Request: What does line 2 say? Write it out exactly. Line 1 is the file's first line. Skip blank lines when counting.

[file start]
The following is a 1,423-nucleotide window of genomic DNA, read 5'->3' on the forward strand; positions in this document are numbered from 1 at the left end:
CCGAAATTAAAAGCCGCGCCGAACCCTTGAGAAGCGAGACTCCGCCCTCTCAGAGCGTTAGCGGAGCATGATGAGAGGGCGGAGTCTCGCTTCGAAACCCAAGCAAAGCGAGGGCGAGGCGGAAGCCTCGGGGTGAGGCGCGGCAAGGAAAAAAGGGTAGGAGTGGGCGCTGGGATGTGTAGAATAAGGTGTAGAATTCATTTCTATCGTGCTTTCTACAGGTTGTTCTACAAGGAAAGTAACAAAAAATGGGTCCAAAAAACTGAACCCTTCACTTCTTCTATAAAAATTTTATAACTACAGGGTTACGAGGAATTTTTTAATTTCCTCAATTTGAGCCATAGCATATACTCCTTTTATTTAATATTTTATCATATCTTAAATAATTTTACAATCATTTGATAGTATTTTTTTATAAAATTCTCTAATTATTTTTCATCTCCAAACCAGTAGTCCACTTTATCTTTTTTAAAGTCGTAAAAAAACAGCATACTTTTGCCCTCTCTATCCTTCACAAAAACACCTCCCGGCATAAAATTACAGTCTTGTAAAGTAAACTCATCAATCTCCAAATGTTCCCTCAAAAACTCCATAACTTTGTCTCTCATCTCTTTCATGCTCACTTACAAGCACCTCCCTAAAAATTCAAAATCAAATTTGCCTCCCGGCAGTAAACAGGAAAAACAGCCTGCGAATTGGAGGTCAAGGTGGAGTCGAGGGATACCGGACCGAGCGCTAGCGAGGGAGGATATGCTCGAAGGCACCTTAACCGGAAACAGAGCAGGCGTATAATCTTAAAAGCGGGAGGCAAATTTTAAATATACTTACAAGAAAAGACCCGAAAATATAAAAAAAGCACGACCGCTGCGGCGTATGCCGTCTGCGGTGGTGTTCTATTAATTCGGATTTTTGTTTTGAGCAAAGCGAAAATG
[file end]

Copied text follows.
CCGAAATTAAAAGCCGCGCCGAACCCTTGAGAAGCGAGACTCCGCCCTCTCAGAGCGTTAGCGGAGCATGATGAGAGGGCGGAGTCTCGCTTCGAAACCCAAGCAAAGCGAGGGCGAGGCGGAAGCCTCGGGGTGAGGCGCGGCAAGGAAAAAAGGGTAGGAGTGGGCGCTGGGATGTGTAGAATAAGGTGTAGAATTCATTTCTATCGTGCTTTCTACAGGTTGTTCTACAAGGAAAGTAACAAAAAATGGGTCCAAAAAACTGAACCCTTCACTTCTTCTATAAAAATTTTATAACTACAGGGTTACGAGGAATTTTTTAATTTCCTCAATTTGAGCCATAGCATATACTCCTTTTATTTAATATTTTATCATATCTTAAATAATTTTACAATCATTTGATAGTATTTTTTTATAAAATTCTCTAATTATTTTTCATCTCCAAACCAGTAGTCCACTTTATCTTTTTTAAAGTCGTAAAAAAACAGCATACTTTTGCCCTCTCTATCCTTCACAAAAACACCTCCCGGCATAAAATTACAGTCTTGTAAAGTAAACTCATCAATCTCCAAATGTTCCCTCAAAAACTCCATAACTTTGTCTCTCATCTCTTTCATGCTCACTTACAAGCACCTCCCTAAAAATTCAAAATCAAATTTGCCTCCCGGCAGTAAACAGGAAAAACAGCCTGCGAATTGGAGGTCAAGGTGGAGTCGAGGGATACCGGACCGAGCGCTAGCGAGGGAGGATATGCTCGAAGGCACCTTAACCGGAAACAGAGCAGGCGTATAATCTTAAAAGCGGGAGGCAAATTTTAAATATACTTACAAGAAAAGACCCGAAAATATAAAAAAAGCACGACCGCTGCGGCGTATGCCGTCTGCGGTGGTGTTCTATTAATTCGGATTTTTGTTTTGAGCAAAGCGAAAATG